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Monki Gras Day 2 – #NordicWomen

At Monki Gras, we celebrated the Nordics concept of talkoot, working together to achieve a common goal by being an active member in the local community.

Since the early 1900’s, International Women’s Day has focussed a spotlight on women’s achievements globally, and reminds us of inequities still to be redressed. This year, IWD is on 8th March, coming quick on the heels of Valentine’s Day, which celebrates love the world over. In these crazy times, a little bit of love and common understanding sure can go a long way.

We want to thank our fabulous female speakers who shared with us their insights, passions, dedication, stories and backgrounds, while encouraging us to speak out more, care more, do more.

Monki Gras thanks our #NordicWomen – we all learned alot from you.

PS You can contribute and follow IWD here: #MakeItHappen.

Saffron Governor was our organiser and curator of all the delicious fare consumed at Monki Gras. With care and precision combined with sheer bloody-mindedness, she scoured the city for exciting, delicious and quality food. Nothing but the best for Monki Gras delegates!
We knew Helena Bengtsson was going to be good; after all, she is the winner of the Stora Journalistpriset, Sweden’s Great Journalism Award, for her work on, a website profiling every candidate in that season’s Swedish elections. She inspired us to be tough, no-nonsense, and to fight for the truth – even if it gets very, very ugly.
Reetta Heiskanen reminded us that our children are the future. She leads a programme which sparks a love of technology education in schoolchildren, and encouraged all of us to help ignite it with our local kids. We all want what’s best for our children, and Reetta is ensuring they are ready to lead us and contribute positively to the IT industry.
Anke Holst is on a journey of self-discovery. She seeks to understand her identity on a deeper level, gifting everyone around her with an immense sense of calm. She also ran a knitting circle at Monki Gras – that’s a first!
Marietta Le is an expert in using the Freedom of Information Act to pursue the truth, open up competitive barriers, and ensure transparency in business. She pushed us to never give up on finding the truth, and to use the tools you have to hand to make things happen.
A banker-turned-developer-turned Member of Parliament, Elina Leopmaki has been there and done that. Her Twitter feed is full of fearless commentary, frequently pointing out the truth behind the headlines. She knows when to speak out, and is knowledgeable enough to make her contemporaries quiver when her fierce eye points towards them. She definitely has a Take No Prisoners approach (and we like that!).
Our relationship with Linda Sandvik began when she attended Monki Gras 2013, and we were delighted to welcome her to the stage this year. She’s a straight shooter with a great sense of humour who tells it like it is. She champions tirelessly to raise the profile of women in tech, and we are proud that she chose Monki Gras to deliver a stellar presentation this year. And, if you can help answer her question about the expense of women’s razors, we are sure she would appreciate that.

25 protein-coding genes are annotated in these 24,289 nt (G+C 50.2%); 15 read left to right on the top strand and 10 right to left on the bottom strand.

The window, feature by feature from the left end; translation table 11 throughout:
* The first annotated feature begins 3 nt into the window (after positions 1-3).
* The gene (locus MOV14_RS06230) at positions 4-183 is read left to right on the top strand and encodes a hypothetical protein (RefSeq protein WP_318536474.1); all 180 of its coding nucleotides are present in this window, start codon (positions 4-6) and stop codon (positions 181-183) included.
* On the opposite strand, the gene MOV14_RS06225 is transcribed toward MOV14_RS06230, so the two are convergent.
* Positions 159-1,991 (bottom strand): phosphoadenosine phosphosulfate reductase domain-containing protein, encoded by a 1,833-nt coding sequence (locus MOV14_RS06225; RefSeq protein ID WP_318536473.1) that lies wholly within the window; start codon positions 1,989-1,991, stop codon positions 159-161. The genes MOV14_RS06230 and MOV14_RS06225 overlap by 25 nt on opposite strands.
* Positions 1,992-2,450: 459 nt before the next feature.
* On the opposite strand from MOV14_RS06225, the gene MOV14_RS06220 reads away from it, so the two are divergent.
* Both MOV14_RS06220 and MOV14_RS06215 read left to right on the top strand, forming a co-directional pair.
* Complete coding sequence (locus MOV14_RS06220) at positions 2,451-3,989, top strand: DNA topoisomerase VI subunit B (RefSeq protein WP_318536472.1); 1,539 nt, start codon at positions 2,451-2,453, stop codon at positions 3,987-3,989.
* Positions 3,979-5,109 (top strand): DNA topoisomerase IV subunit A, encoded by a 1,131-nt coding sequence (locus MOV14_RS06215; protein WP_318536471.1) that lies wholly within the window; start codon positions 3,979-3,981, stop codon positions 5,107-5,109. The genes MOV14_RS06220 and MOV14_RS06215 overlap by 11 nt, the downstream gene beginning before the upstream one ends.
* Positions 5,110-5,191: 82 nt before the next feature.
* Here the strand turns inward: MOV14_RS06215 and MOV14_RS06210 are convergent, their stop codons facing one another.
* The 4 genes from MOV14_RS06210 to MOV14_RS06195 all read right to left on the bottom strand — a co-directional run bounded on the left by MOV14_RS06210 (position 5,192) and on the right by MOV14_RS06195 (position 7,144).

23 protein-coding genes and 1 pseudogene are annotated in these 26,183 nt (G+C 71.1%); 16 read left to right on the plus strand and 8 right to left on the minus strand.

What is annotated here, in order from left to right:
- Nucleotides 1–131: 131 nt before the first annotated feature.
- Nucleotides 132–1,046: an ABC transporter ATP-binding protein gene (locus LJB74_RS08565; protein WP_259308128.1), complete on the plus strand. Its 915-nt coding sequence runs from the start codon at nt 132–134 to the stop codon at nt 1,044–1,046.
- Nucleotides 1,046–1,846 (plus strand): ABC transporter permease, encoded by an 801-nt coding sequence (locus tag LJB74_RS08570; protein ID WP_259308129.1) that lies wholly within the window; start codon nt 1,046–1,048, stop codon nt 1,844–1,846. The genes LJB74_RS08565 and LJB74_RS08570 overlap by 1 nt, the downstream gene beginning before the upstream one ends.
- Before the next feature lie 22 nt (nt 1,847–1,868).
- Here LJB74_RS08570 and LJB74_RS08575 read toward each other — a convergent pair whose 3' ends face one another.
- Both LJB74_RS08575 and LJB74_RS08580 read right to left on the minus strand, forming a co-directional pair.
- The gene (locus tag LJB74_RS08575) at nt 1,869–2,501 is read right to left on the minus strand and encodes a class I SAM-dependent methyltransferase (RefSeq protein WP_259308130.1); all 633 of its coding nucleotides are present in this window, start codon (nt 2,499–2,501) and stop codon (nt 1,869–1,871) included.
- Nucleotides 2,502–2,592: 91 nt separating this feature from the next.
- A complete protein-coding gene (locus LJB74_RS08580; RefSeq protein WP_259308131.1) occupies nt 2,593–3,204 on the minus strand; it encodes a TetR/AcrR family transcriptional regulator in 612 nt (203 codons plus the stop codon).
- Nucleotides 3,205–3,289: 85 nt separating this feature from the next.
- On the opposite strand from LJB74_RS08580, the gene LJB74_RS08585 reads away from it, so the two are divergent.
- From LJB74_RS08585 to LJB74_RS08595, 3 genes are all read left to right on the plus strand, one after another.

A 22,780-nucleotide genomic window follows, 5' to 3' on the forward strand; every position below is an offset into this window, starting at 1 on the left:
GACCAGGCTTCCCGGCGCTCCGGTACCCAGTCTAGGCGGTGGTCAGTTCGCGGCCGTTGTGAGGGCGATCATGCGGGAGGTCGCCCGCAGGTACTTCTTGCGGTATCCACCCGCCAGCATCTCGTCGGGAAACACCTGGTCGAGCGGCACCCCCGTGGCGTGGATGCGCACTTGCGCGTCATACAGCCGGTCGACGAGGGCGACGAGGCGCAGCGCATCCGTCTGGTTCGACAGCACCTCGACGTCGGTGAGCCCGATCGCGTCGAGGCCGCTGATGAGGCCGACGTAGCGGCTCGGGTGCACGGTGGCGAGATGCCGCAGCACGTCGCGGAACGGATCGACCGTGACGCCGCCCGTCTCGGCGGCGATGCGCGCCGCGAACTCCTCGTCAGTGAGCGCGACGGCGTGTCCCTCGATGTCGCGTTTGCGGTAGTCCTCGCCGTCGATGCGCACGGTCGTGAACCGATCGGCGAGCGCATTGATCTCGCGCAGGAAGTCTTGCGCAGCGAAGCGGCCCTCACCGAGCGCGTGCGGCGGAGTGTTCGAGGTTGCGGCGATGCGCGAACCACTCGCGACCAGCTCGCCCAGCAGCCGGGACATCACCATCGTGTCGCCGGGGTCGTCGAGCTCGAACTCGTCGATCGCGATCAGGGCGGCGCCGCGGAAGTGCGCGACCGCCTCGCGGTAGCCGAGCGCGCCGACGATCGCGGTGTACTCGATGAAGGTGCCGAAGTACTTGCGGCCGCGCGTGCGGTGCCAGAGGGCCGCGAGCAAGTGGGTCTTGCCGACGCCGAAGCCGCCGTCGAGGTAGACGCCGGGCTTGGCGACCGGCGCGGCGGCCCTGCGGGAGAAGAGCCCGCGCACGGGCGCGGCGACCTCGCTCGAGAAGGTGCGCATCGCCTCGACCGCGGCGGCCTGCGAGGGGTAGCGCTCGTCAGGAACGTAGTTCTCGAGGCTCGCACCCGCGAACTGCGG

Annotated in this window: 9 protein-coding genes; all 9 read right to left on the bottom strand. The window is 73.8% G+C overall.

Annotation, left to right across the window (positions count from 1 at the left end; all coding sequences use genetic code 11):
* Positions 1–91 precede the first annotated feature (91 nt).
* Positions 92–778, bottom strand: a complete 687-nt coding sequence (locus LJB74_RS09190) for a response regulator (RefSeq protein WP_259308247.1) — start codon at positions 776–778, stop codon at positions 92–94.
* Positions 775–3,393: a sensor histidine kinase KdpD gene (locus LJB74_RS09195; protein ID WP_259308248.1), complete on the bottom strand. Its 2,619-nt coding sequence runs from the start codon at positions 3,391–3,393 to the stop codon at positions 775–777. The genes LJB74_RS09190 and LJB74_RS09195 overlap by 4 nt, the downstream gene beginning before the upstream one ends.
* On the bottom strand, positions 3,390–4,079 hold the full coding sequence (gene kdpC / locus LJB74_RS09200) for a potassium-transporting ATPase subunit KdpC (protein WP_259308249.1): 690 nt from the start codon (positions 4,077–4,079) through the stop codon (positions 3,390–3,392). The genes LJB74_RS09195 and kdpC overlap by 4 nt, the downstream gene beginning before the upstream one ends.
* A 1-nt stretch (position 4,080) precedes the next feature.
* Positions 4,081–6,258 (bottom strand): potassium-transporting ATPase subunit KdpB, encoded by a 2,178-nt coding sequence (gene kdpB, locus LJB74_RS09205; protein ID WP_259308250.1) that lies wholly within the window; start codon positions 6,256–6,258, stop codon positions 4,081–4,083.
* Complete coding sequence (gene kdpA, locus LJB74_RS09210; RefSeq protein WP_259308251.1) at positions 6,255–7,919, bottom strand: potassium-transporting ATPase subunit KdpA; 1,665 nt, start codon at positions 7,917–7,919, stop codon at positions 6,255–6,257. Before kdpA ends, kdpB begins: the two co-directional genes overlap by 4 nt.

Monki Gras Day 1 – Lagom Achieved

So, as usual, Day 1 was epic. We learned how the people of the Nordic region carefully balance reliability with independence from some truly amazing speakers. With a strong focus on open source and data journalism, we all smartened up quite a bit.

We also ate some damn fine food and drank some unbelievably delicious beer and Aquavit.

There’s been quite a bit of Swedish, Danish, Icelandic, Finnish and Norwegian terminology learned too!

But don’t take our word for it.

From the keyboards of some of our fantastic delegates, here’s a wrap-up.

On Smoke, Craft & Culture: Monki Gras Features Hansen and Lydersen

You know why we do this – we love the small, the perfectly-formed, the unique and the excellent.

This year, we’re celebrating the unique culture of The Nordics, home of the number one restaurant in the world, Noma, which encapsulates the beauty, simplicity, efficiency and elegance of this region.

We want to share the concepts and the tastes of this region, and to that end, we’ve lined up some incredible food lovingly made by specialist craft suppliers.

Meet Ole Hansen, whose family has been smoking salmon since 1923. He now runs the family smokehouse in Stoke Newington, staying true to 4 generations of Hansen and Lydersen craft, producing salmon according to the long-standing traditions that have made his family’s success for more than 80 years.

Ole believes in relentless research and an artisanal approach. So do we. Check out his video here – he sets the stage for Monki Gras 2015 perfectly.

Nordics Win at Heavy Metal, not just software


From bigthink

Even if you barely know your Def Leppard from your Deep Purple, you won’t be surprised by the obvious point of this map: Scandinavia is the world capital of heavy metal music. Leaders of the pack are Finland and Sweden, coloured with the hottest shade of red. With 2,825 metal bands listed in the Encyclopaedia Metallum, the figure for Finland works out to 54.3 bands per 100,000 Finns (for a total of 5.2 million inhabitants [2]). Second is Sweden, with a whopping 3,398 band entries. For 9.1 million Swedes, that amounts to 37.3 metal bands per 100,000 inhabitants.